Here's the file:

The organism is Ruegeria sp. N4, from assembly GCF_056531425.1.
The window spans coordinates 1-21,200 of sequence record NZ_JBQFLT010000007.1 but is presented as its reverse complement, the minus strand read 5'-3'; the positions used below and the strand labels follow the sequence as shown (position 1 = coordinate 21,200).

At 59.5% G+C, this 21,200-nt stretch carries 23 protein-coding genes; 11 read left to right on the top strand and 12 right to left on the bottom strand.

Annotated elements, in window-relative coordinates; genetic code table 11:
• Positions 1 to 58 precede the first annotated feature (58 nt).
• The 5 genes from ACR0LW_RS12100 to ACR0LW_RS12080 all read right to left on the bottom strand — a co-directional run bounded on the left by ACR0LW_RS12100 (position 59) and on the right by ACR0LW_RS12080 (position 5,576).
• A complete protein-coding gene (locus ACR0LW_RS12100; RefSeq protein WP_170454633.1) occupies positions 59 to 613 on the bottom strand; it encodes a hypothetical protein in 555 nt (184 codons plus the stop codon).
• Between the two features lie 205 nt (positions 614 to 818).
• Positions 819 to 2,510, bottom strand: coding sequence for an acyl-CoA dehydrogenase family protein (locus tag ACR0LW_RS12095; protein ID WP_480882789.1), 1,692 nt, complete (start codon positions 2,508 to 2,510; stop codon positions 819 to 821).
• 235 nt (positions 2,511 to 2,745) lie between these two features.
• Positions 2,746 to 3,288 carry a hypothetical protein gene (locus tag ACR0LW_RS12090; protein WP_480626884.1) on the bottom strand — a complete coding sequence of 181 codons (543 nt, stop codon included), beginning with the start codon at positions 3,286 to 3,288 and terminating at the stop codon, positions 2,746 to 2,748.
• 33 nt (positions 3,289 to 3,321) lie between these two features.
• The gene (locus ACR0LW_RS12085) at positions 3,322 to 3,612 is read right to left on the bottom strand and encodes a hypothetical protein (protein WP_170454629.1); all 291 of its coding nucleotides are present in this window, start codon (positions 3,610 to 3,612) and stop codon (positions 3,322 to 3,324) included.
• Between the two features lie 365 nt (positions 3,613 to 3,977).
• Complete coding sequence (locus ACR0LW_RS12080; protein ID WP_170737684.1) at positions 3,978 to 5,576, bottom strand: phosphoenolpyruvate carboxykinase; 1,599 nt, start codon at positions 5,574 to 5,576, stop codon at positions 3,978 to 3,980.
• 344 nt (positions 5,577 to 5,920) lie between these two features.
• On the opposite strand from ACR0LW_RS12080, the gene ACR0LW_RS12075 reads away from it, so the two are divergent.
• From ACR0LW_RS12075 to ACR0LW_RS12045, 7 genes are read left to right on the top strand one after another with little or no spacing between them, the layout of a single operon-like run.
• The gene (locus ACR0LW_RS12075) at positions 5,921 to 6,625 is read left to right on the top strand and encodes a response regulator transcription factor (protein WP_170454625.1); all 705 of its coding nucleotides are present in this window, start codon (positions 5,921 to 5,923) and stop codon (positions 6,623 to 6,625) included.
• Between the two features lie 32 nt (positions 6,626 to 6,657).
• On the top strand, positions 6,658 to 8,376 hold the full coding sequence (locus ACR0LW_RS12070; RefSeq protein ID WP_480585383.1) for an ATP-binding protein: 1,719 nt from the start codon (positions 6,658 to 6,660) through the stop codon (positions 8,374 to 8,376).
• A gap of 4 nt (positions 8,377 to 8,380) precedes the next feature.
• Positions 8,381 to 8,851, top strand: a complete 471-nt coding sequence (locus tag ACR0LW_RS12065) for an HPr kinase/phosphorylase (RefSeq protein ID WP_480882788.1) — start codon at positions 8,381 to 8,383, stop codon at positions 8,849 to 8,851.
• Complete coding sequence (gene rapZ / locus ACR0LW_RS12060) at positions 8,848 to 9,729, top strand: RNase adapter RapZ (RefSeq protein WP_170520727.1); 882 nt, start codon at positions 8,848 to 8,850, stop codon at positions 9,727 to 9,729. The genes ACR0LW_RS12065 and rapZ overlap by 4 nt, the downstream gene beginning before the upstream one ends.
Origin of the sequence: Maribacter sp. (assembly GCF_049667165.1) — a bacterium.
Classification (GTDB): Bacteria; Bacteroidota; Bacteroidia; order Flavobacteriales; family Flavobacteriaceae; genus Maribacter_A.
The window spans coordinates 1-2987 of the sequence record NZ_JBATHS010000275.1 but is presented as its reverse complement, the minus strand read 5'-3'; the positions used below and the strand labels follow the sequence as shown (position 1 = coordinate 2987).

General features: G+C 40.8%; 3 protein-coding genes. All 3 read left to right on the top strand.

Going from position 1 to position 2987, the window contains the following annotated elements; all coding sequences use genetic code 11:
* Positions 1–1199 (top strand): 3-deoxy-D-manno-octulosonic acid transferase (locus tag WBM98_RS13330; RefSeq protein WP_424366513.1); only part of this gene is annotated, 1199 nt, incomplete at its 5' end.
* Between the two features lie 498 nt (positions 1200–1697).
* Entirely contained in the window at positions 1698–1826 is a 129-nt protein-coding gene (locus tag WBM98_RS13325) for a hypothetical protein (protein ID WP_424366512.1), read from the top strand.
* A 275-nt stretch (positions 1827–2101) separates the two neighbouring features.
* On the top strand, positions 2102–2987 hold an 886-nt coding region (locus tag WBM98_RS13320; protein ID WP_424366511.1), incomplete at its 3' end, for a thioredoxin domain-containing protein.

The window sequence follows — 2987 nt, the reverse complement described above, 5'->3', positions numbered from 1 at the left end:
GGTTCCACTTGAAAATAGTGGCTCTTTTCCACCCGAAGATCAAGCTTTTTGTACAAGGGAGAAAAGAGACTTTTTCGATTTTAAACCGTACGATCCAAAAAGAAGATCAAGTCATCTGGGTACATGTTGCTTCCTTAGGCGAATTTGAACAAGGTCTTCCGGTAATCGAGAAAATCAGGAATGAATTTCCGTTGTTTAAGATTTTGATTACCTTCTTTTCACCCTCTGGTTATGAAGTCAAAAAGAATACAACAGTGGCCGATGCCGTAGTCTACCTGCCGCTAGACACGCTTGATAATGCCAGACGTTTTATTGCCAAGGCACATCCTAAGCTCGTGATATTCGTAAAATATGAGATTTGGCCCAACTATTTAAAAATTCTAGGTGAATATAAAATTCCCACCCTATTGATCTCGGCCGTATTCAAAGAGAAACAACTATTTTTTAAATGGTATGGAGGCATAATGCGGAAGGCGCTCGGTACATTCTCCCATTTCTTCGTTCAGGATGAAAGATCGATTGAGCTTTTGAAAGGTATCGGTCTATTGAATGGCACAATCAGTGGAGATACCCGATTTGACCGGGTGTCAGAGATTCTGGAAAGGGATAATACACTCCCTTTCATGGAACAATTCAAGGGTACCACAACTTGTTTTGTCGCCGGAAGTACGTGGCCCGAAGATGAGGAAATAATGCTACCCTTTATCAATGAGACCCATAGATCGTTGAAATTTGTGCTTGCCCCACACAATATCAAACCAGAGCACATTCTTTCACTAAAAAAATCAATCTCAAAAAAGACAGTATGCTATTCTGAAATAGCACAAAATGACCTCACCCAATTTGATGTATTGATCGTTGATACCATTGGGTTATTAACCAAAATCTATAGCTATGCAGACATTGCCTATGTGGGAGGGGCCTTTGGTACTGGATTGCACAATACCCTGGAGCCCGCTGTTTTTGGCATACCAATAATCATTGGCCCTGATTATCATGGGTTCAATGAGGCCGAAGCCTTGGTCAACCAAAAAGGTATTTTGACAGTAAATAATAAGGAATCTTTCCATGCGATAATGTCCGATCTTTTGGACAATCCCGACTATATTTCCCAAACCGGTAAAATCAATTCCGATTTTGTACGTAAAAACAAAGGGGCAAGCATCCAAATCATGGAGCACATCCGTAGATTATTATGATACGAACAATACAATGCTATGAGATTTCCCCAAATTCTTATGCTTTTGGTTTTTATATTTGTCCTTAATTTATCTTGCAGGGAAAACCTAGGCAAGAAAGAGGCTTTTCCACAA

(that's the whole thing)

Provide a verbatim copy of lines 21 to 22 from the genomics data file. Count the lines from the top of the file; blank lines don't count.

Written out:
• On the top strand, positions 6,658 to 8,376 hold the full coding sequence (locus ACR0LW_RS12070; RefSeq protein ID WP_480585383.1) for an ATP-binding protein: 1,719 nt from the start codon (positions 6,658 to 6,660) through the stop codon (positions 8,374 to 8,376).
• A gap of 4 nt (positions 8,377 to 8,380) precedes the next feature.